30 November 2010
Oooh, err. Sorry. I just don't know where the rest of this beautiful November went to. Misty mornings. A sharp frost that finally saw off the leaves from the mulberry tree - we watched and listed to them fall into the garden with a slight shusshing sound. The first snow, though not much. There was a wonderful walk along the canals and the Greenway (more concrete than green, hideous barren looking rose bushes) to view the Olympic site with Felix. A block of parsley growing along the canal path. Hot chocolate at the Counter Cafe and beer in the The Camel. An irresistible ball of Wensleydale wool bought here. Another day, a chilly grey Sunday, there was a trip around the City of London to hear Susan Phillipsz's plaintive singing in almost empty and quiet streets, under London Bridge with the river lapping below, in soulless city squares. The sound of Lachrymae in Milk Street was enough to squeeze your heart. All this against a background of Hilary Mantel's Wolf Hall which I didn't want to end. At home, there were a couple of weekends of baking squash muffins to sell at local events - quick and easy if you skip the frosting, better with an added teaspoonful of ginger, and sunflower rather than olive oil. Several soups. Kale at the market. The first hot water bottles.
My sackcloth wasn't too punitive, unlike that of Thomas More. This apron was my offering for a wee project we had at the WI to make a little something out of coffee sacks given to us by fairtrade coffee suppliers, Cafe Direct. It was not exactly the easiest fabric to work with - I stuck it in the washing machine to get rid of the dust and it came out a little the worse for wear (the rosette is hiding a big hole that appeared) and still kept shedding bits of fibre. I lined it with some unseasonal but jolly blue spotted fabric that at least keeps my clothes from turning into hair shirts and I have to say I've grown rather fond of my sackcloth. It's good for doing the dirtier jobs around the house - like cleaning out the ashes from the grate now we are having fires again - and I shall definitely be wearing it on the allotment. I've even had a commission from John to make him one for work, though with a rather more subdued lining.
First day of Advent tomorrow - and I haven't even put up the curtains to keep out the winter draughts or baked the cakes and puddings yet.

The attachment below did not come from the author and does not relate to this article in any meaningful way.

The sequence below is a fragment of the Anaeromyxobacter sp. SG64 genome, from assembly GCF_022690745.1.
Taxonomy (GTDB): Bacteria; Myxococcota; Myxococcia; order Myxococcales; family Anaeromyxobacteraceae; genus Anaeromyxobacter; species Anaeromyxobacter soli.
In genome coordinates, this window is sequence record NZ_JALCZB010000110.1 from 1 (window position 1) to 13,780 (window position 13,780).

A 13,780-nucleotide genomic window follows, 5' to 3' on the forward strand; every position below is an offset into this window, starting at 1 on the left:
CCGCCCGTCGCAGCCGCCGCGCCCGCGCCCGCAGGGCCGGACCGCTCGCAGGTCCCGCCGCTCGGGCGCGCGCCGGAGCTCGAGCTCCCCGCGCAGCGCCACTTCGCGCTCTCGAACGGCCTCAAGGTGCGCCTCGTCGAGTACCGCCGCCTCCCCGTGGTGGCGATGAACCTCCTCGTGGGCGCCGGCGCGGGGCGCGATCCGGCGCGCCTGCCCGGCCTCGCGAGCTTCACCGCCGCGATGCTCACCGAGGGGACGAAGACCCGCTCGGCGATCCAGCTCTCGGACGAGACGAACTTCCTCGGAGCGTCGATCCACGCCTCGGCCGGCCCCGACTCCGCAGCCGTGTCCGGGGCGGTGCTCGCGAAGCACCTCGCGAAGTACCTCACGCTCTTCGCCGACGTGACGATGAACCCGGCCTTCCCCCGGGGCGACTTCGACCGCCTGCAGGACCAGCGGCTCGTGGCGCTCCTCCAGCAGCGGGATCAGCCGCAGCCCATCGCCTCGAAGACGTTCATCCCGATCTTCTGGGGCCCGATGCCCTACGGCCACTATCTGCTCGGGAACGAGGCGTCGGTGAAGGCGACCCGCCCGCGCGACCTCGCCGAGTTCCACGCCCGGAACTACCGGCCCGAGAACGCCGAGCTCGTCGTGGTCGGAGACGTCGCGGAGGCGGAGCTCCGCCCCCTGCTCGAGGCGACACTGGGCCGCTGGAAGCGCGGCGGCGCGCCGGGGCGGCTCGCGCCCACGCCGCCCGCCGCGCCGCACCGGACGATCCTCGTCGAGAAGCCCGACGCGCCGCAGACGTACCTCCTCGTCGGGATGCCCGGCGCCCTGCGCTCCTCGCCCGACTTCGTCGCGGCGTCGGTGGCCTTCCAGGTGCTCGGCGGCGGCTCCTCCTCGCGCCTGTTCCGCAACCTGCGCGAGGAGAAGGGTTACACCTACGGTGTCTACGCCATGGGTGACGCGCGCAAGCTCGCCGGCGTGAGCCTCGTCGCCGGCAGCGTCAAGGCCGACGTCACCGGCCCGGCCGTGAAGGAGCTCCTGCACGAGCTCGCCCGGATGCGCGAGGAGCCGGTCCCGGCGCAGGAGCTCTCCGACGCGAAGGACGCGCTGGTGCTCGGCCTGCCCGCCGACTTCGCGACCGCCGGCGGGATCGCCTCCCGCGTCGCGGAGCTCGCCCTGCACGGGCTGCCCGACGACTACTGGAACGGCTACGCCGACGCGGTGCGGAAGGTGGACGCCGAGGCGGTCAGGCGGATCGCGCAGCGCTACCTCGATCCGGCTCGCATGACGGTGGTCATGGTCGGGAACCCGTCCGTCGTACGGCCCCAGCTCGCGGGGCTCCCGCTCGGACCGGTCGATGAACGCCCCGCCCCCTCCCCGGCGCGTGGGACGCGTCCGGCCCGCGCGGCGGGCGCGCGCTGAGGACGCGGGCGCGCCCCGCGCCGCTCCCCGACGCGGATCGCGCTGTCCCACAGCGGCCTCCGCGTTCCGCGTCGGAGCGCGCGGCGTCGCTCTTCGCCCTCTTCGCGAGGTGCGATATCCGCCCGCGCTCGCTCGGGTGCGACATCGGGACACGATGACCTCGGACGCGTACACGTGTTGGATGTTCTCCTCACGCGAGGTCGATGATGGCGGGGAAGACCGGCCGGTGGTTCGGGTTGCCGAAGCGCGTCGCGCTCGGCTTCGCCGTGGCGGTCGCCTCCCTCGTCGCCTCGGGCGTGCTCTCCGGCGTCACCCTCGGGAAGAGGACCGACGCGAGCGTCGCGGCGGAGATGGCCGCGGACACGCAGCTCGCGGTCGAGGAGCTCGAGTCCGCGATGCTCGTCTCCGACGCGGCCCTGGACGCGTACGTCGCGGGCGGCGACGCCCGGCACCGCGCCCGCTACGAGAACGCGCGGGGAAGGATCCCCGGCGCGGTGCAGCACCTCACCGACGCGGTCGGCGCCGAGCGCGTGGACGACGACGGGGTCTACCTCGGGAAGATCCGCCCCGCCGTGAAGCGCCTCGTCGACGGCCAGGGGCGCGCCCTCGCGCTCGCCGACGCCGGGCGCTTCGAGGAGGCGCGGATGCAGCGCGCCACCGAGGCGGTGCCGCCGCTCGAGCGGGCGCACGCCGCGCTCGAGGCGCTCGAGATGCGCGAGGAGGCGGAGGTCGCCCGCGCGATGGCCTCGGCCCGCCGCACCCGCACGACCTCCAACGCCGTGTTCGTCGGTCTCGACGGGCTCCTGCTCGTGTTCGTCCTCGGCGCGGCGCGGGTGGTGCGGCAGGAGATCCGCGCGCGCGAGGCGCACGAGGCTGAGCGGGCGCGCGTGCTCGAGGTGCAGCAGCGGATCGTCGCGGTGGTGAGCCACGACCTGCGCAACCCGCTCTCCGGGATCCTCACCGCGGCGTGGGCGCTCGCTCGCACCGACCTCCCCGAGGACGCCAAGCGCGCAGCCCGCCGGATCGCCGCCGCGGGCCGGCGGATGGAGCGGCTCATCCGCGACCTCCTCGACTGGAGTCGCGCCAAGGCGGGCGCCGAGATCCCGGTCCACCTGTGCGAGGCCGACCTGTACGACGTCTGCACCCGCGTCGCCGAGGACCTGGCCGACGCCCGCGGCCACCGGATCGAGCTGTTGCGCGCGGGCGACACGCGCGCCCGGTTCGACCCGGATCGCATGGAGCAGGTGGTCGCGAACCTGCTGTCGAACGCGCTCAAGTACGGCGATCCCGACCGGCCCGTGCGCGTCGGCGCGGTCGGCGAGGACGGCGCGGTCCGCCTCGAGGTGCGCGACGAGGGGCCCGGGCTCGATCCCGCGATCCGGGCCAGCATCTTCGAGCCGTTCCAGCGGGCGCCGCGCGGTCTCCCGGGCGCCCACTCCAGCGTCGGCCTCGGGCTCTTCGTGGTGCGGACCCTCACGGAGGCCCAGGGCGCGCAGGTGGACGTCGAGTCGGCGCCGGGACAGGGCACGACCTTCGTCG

11 November 2010
Is there any other county in the country that has such a healthy respect for the letter Z than Cornwall? It's littered around the place names - Zelah, Zennor, Penzance, Marazion. Polzeath. It might even be the defining sound of the accent. So it's with some pleasure that this alphabet comes to an end just down the road from Zennor.
We travelled down by train (deals for the ageing be praised, and thanks to the 205 bus to Paddington on tube-strike day) and caught the bus from St Ives to our B&B at Gurnard's Head. The death bus. Or at least that's what the bar staff called it. I simply sat back and enjoyed the adventure - whizzing down serpentine lanes, climbing up into the mist on the moors with the sun disappearing and a smattering of rain on the windscreen, feeling like I was in some black and white horror film from the fifties. It was a real delight for me not to have to drive anywhere and a great discipline to stick to the bus timetable knowing that we had to shift ourselves to pack everything in before the last bus at tea-time. And there was no mobile phone signal either. Very Wuthering Heights.
The next day, sun threatening to break through the grey, we walked to Zennor along the well-kept public footpaths, over the granite stepping stones and stiles, counting the flowers still in bloom - tiny blue flowers that looked like scabious, campions, brambles and gorse. In the church, we checked out the medieval mermaid's chair, the needlepoint hassocks with their dedications on the back, and the angel sundial on the wall. We flipped a mental coin and took a chance on continuing towards the coast path and into St Ives rather than the bus, knowing that you can add at least another 50% to the estimated distance once you have taken twists, turns and contours into account. The sun came out, my coat came off and we climbed up and down the (not very well signposted) cliff path until we turned the corner at Porthmeor Beach; surfers in the waves, Tate St Ives, a bottle of delicious tarte tatin tasting Cornish Orchards blush cider and we were ready for Peter Lanyon, so apt after a morning walking through the Penwith landscape.
Before we came home, and thanks to some kind friends, we fitted in a visit Penzance in the showers, acquainted ourselves here with unfamiliar painters and Alec Walker's Cresede textiles (fabulous blog!). We sat and ate a pasty on the sea front at Newlyn watching the swans, thought about reading Metamorphoses, then walked through the mist, back thousands of years, to Lanyon Quoit and Men-an-Tol.
When we got home we cracked some zeds in the perfect bed, our own; and reconciled ourselves to winter coming.
10 November 2010
I thought I might find some of these in Cornwall, but no. Luckily I had a fall back. What's more the yuccas in the garden at the front of John's school garden on the Isle of Dogs were still in flower. Rather amazing. As it happens, yuccas are very good for schools, especially ones that have to cater for hundreds of young people intent on taking short cuts through the gardens. They make them think twice, especially when there are agaves to keep them company. If yuccas do suffer damage, you can just stick off the broken bits in the ground and they'll grow - even in the growing medium which passes for soil in London. They don't need watering, they are easily propagated, spikes notwithstanding, and when they flower they just look spectacular.
Especially in November when the trees are nearly bare and the weather is about to turn.